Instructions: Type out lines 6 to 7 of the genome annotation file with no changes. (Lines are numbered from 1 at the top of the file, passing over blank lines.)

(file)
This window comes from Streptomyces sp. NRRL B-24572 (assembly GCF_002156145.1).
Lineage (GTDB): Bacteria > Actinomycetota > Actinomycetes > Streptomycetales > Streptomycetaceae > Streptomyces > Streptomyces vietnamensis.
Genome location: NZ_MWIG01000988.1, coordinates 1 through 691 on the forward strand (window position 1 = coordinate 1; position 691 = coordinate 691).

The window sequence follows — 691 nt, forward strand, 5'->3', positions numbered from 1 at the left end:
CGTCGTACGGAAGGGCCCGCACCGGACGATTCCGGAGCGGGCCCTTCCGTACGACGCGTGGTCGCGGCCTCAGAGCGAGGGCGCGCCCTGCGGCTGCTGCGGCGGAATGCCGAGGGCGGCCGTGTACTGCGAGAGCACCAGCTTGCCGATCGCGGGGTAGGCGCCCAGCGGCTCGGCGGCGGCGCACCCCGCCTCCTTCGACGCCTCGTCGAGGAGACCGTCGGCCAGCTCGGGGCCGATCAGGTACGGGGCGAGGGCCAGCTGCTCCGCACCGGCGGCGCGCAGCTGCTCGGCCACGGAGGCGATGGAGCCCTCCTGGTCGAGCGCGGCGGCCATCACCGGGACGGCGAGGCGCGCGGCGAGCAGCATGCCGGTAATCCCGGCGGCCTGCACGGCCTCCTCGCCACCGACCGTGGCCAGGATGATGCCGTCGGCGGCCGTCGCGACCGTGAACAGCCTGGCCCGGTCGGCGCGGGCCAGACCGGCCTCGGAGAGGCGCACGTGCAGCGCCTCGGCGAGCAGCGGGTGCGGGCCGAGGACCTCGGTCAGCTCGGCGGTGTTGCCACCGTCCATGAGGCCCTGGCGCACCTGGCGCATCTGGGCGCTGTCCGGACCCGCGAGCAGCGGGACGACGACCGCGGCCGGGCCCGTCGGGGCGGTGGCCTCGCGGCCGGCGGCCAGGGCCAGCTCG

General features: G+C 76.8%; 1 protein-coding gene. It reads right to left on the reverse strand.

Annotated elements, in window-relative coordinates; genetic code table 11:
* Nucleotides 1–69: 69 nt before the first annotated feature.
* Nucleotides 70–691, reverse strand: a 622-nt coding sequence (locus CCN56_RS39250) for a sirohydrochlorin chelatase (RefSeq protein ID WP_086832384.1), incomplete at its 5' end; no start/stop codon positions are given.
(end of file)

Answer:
General features: G+C 76.8%; 1 protein-coding gene. It reads right to left on the reverse strand.

Annotated elements, in window-relative coordinates; genetic code table 11: